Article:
Catherine began to avoid anything that could hurt her son. She threw away all the knives in the house as she imagined herself hurting him with them. She was terrified to go on a station platform with the pram after having intrusive thoughts about pushing her son under a train.

She eventually became so anxious that she couldn’t leave the house with her son.

“I was never suicidal, but I do remember at one point thinking, if the very worst comes to the very worst and I can’t get through this, that is an option for me,” she says.

“If you believe that you’re a danger to your child, you’ll do whatever you can to remove that danger and that was, I suppose, the ultimate thing that I could do.”

She says no-one – including medical professionals – recognised her symptoms.

“I literally got to the point where my husband said, ‘You need to come to the doctor’s right now,’ and so we went,” says Catherine. “I walked in and I was literally like, ‘I’m worried I’m going to harm my son,’ and just burst into tears.”

The GP told her it was anxiety and gave her medication. But when she tried to come off it her condition deteriorated again. One day, in desperation, she typed into Google “OCD and fear of harming son” and dozens of stories popped up.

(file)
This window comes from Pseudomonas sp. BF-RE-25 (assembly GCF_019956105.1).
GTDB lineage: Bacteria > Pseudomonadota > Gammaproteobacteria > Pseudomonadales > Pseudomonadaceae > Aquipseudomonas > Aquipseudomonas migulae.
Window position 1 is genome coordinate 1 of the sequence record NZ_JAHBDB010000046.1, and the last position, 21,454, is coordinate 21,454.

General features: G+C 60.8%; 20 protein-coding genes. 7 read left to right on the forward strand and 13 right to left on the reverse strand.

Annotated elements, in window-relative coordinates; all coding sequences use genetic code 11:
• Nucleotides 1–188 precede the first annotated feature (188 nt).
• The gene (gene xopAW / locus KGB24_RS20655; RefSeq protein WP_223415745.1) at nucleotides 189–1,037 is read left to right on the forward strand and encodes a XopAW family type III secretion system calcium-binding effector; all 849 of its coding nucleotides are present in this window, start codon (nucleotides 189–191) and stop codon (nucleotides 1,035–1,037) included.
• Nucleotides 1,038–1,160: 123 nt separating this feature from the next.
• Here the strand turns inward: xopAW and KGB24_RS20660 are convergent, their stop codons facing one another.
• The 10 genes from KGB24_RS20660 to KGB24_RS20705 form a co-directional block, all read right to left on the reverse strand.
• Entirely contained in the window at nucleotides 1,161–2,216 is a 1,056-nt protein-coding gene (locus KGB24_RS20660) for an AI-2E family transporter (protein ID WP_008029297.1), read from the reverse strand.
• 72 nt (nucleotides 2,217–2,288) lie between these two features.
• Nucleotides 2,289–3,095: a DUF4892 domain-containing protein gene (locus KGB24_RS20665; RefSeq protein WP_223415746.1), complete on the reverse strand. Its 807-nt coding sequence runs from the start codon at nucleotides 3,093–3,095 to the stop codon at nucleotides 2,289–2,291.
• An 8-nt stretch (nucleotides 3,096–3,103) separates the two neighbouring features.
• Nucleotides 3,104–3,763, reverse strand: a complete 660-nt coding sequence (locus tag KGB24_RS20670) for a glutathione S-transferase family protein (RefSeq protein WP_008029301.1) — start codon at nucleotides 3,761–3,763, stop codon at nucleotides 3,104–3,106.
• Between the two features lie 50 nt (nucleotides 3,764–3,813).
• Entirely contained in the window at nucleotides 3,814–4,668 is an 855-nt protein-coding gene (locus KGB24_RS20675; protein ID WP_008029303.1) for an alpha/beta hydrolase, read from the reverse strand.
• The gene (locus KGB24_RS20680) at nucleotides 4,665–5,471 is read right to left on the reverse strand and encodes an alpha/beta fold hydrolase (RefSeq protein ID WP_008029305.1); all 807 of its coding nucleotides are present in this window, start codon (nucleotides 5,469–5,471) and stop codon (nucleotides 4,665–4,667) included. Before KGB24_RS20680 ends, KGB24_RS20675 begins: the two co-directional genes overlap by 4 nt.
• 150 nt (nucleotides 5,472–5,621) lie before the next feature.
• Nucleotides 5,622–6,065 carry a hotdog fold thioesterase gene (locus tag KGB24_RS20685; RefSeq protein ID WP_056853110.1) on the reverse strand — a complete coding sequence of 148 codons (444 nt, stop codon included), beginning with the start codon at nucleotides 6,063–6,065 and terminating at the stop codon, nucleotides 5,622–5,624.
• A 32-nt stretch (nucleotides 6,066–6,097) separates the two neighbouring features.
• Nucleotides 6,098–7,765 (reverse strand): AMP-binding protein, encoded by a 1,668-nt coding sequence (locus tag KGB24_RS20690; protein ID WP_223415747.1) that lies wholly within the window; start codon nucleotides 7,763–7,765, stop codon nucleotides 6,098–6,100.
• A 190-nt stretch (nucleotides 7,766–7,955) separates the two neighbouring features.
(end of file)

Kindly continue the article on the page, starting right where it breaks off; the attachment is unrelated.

“I hadn’t thought that was going to happen,” she says. “I thought I was a monster, and immediately everything that I had been thinking and feeling and going through was written down in front of me by all these other people.”

Catherine had finally got a diagnosis – from the internet – after battling with OCD all her life. She then sought medical help, and about 18 months after she had her son Catherine started therapy.

This included cognitive behavioural therapy (CBT), a talking therapy which focuses on how your thoughts and attitudes affect your behaviour and feelings, and exposure and response prevention therapy (ERP), a form of CBT treatment where you are asked to confront your obsessions or fears and resist carrying out the compulsive behaviour.

Dr Lynne Drummond on “graded exposure” ERP therapy

What I’d do is get the patient to create a hierarchy of situations. I use a zero-to-eight scale with zero being no anxiety and eight complete panic. I’d get them to rate how anxious they would feel doing each thing without “putting things right” – in other words, performing the compulsion. I’d start with something that had an anxiety rating of three or four – mild-to-moderate anxiety – and encourage them to expose themselves to their fears for one to two hours without “putting things right”. They would find that the anxiety would remain high and it would be absolutely horrible, but actually over that time it would go down – and each time they do it will be just that little bit easier.